A hands-on class offered by Midland Public Schools (MPS) is teaching students practical skills while opening up career options for the future.
The Building Trades class takes place at the building site every weekday afternoon. While in class, students get the chance to experience the process of building a house from the ground up and learn the various stages of construction. Participants use a range of tools to build walls, roof beams, and interior components, braving the weather while other MPS students sit in the classroom.
A truck brings the necessary tools and supplies to the building site.
Currently, the class is working in collaboration with Reece Endeavor of Midland
to build a duplex near Ashman Circle for tenants with disabilities. To offer flexibility to future tenants, one side of the building will be one-bedroom units, while the other side will have two bedrooms. The house features a universal design and is completely barrier-free.
“We know that individuals who have disabilities need to be receiving services and have assistance from organizations that provide that assistance so they can live independently in the community,” says Maureen Donker, Mayor of Midland and executive director at Reece Endeavor. “So our goal [in designing the building] was to help people to live close together, so down the road, there is the possibility of individuals sharing the same staff [if they so choose].”
“We call it a life skills class — you don't necessarily have to want to be a builder, but just want to know more about home construction, to be able to fix up your own house someday."
Hands-on preparation for future careers
The Building Trades program launched in the early 1970s, resulting from a partnership between MPS and the City of Midland. Since that time, the class has built one house per school year, including two spec houses and multiple projects for Reece Endeavor and the Arc of Midland. Including the current project, Reece Endeavor has commissioned five duplexes for construction through the program.
“It’s a fantastic partnership,” says Kevin Dodick, industrial education teacher at Midland Public Schools, who oversees the course curriculum. “Because of the fact that, of course, our kids are still getting the training, but we're also providing housing for individuals with disabilities. So all in all, it’s a win-win situation.”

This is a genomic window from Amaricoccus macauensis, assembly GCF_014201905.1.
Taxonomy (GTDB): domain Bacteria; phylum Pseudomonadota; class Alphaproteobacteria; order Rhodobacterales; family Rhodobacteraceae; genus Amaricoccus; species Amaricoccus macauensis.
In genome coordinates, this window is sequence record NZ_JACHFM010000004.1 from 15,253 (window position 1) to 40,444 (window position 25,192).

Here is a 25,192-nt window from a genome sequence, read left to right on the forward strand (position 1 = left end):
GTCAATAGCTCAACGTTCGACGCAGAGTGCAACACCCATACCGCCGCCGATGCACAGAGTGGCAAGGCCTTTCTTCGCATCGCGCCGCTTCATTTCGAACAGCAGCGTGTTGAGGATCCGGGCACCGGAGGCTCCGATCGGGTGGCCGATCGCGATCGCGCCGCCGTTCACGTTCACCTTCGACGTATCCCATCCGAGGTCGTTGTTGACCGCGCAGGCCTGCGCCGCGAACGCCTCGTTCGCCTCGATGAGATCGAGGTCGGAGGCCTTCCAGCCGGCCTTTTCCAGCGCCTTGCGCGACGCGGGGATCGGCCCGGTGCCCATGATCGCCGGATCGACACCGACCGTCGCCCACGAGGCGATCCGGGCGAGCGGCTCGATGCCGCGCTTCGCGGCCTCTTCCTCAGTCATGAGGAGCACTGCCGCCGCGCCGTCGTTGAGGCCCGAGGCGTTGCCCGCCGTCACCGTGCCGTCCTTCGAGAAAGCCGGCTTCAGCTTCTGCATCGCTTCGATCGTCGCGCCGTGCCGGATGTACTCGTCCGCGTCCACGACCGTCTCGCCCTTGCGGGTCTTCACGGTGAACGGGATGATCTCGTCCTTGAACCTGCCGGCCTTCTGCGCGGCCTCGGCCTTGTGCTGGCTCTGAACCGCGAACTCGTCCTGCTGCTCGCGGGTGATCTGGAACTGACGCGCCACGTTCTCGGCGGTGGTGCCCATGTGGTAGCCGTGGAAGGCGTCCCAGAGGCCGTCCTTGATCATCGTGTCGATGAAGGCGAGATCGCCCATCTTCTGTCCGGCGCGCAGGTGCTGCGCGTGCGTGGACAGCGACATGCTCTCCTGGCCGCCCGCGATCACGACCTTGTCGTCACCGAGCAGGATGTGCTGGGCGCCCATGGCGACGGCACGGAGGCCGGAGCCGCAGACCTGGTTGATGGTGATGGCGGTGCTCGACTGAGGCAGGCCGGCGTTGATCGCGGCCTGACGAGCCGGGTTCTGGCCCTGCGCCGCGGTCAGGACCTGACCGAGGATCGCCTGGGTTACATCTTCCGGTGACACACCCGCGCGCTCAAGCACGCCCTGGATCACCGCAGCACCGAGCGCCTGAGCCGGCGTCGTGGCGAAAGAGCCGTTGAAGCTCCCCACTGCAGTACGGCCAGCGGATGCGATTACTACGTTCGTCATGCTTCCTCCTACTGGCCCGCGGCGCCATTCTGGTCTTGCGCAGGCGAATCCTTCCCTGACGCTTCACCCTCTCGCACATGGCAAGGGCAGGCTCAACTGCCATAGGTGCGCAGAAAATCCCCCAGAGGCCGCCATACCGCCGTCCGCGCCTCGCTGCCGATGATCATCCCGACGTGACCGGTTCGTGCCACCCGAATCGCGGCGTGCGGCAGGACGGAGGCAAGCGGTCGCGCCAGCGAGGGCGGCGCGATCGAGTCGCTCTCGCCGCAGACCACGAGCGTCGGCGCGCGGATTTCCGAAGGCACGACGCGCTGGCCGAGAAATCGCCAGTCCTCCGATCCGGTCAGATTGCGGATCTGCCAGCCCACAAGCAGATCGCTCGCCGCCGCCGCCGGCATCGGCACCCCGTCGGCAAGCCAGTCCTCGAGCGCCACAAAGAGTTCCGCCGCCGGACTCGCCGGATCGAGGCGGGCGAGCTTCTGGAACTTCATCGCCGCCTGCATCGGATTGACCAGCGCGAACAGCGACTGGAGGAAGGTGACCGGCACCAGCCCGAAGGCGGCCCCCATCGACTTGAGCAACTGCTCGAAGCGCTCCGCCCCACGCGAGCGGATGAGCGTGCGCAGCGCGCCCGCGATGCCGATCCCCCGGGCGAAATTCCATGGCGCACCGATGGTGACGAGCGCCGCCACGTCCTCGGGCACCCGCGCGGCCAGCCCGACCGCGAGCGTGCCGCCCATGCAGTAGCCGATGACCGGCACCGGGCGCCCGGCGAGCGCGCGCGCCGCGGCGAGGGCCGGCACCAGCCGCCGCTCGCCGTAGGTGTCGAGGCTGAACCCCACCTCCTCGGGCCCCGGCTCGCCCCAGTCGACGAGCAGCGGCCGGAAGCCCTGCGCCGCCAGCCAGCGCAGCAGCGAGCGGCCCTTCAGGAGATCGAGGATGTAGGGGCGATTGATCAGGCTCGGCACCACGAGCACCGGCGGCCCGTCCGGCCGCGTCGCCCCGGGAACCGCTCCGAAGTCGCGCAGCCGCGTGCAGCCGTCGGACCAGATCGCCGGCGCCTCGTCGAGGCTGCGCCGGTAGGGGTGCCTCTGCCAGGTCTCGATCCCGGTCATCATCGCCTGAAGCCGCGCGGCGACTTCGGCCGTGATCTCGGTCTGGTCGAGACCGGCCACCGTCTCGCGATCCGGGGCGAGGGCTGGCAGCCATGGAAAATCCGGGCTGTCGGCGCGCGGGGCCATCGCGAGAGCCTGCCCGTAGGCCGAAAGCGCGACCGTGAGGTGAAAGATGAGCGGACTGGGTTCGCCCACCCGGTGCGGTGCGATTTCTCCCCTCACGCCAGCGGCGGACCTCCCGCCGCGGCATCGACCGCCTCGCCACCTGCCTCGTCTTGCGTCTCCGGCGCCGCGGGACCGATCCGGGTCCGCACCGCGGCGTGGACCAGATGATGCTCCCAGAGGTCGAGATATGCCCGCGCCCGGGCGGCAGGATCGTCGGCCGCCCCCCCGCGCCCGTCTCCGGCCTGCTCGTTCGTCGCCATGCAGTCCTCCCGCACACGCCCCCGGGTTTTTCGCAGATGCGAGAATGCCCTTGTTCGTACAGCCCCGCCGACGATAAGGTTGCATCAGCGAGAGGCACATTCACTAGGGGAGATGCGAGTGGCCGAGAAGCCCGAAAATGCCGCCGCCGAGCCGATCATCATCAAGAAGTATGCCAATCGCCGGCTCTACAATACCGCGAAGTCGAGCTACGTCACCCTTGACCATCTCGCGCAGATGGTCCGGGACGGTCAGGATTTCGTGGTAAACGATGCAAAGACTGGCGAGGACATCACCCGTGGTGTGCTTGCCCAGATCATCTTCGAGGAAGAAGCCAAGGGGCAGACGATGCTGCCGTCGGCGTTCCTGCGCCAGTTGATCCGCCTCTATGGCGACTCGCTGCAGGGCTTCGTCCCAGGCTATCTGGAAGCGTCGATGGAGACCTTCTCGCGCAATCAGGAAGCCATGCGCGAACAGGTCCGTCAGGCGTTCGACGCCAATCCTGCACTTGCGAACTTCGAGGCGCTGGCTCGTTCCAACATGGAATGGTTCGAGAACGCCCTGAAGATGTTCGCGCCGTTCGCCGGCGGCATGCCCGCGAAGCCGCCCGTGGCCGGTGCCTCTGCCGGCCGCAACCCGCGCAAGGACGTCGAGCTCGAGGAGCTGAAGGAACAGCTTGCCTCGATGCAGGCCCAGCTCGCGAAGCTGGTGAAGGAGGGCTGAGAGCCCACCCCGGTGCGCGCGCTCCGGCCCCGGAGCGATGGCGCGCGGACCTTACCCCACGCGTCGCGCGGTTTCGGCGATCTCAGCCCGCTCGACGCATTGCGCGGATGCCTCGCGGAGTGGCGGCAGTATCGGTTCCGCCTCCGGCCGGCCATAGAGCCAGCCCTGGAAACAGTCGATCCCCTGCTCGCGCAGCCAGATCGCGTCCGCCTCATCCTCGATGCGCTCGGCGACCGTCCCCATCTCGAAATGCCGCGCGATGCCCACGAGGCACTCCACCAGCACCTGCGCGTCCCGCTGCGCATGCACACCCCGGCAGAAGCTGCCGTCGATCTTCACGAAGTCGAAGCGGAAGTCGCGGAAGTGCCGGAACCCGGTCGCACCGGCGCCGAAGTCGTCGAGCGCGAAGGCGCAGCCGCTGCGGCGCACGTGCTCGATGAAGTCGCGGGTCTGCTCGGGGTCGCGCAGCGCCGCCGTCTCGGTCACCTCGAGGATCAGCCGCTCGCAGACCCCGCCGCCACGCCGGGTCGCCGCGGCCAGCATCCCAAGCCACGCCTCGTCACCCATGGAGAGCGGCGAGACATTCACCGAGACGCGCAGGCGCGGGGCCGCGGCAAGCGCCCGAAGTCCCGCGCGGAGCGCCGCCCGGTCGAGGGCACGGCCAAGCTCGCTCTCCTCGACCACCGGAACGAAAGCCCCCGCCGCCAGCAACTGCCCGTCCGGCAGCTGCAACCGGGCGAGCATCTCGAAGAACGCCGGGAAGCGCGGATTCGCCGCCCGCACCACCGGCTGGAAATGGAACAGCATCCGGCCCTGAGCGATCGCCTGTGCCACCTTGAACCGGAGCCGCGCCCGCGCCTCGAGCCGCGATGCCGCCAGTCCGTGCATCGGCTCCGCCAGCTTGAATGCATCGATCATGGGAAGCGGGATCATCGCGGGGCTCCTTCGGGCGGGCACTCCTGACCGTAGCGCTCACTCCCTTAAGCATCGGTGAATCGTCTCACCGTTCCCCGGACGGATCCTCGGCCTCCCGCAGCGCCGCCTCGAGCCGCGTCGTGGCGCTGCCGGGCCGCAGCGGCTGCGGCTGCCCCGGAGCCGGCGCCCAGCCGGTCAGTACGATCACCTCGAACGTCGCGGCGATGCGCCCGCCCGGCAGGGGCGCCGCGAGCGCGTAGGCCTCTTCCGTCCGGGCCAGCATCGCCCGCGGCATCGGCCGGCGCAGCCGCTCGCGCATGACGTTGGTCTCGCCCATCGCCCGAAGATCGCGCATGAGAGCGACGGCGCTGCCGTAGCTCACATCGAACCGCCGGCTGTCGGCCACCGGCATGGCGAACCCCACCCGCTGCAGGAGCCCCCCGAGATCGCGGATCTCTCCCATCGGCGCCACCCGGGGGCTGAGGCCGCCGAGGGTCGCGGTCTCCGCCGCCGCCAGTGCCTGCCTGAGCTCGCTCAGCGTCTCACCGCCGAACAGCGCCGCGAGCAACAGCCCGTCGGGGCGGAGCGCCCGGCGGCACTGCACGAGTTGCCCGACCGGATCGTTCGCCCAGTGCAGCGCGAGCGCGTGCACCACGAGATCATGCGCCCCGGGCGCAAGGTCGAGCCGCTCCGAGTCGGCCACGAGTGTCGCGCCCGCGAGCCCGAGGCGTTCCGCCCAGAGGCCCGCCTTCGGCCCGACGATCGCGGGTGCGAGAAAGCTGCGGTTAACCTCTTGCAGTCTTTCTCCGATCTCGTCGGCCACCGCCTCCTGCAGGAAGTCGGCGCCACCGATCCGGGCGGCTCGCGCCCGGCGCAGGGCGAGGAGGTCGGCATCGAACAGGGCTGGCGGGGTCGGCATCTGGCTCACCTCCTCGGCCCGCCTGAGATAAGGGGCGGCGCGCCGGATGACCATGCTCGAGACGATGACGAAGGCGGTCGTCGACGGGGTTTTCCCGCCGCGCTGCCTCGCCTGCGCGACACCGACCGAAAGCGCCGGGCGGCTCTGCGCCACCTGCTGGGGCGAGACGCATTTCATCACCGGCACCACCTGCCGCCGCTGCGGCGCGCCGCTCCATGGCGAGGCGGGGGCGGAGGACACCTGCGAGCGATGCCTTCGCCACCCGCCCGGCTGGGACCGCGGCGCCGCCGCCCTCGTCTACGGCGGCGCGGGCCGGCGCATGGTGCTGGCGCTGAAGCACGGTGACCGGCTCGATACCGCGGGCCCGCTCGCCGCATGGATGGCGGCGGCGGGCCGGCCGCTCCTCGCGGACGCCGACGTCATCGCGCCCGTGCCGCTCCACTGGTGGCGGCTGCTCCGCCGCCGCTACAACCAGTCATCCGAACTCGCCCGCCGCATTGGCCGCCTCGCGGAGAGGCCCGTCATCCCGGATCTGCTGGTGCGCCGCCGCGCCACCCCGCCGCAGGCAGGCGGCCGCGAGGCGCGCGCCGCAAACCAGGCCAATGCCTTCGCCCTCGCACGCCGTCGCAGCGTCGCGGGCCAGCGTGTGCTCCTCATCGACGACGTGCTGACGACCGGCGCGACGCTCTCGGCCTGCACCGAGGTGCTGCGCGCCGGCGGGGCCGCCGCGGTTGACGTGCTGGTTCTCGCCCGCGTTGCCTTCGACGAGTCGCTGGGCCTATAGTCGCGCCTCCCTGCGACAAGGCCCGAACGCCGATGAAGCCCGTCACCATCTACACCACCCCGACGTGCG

MPS has seen the class become more diverse over the years, a potential sign of a changing industry.
Each year, approximately five of the two dozen participating students go on to careers in building trades. Some have even started their own construction companies and return to provide feedback to incoming Building Trades classes while recruiting students to hire.
“A lot of builders in town and the Home Builders Association of Midland are very supportive of the program,” says Dodick. “They're always calling me asking if I have anybody that we think could be interested, especially seniors and students looking for summer work.”
With its emphasis on building projects from the ground up and hands-on participation, the Building Trades class provides a solid background for students wanting to go on to additional training in the field.
Participants use a range of tools to build walls, roof beams, and interior components, braving the weather while other MPS students sit in the classroom.
“I would guess the biggest asset for our students [going into construction trades] would be having the work ethic that they need to succeed,” says Steven Poole, Ed.D., curriculum specialist for Auxiliary Education at Midland Public Schools. “Learning the trade with a licensed professional gives them a leg-up as well.”
According to the US Bureau of Labor Statistics
, participation in construction careers is growing steadily and showing signs of recovery from pandemic-related disruptions. The National Association of Women in Construction (NAWIC)
reports that the percentage of women in construction trades has gradually increased since 2012.
Students take part in every step of house construction.
MPS has seen the class become more diverse over the years, a potential sign of a changing industry. This year’s roster includes four female students among 26 total enrollees. “It’s nice to see that it's starting to become not just a male-dominated class,” says Dodick.
Supporting a well-rounded high school curriculum
The majority of Building Trades students do not go on to construction careers. Instead, they use knowledge from the class to prepare for independence and gain real-world problem-solving experience.
“We call it a life skills class — you don't necessarily have to want to be a builder, but just want to know more about home construction, to be able to fix up your own house someday,” explains Dodick. “We allow it to tie into other subject areas.”
The Building Trades program launched in the early 1970s, resulting from a partnership between MPS and the City of Midland.
Students can use Building Trades as a seniors’ fourth year-related math credit or as a visual performing arts credit. Midland Public Schools hopes these options make it easier for learners to fit the class into their schedule. If student interest builds, the school district hopes to expand the class to be offered both in the morning and in the afternoon.
Not needing to look for prospective homeowners has allowed MPS to provide an active building site for the students each year. Class participants learn the community impact of their work and gain a better understanding of local nonprofit initiatives.
“I think the relationship [of Midland Public Schools with Reece Endeavor] is a wonderful relationship,” says Maureen Donker. “The students are great. And when you go there, they work so hard, and it's just really nice to see them. And I think they also not only can take pride in the job that they're doing, but also in that the finished product is going to serve someone that needs some extra help. And they help to make that happen.”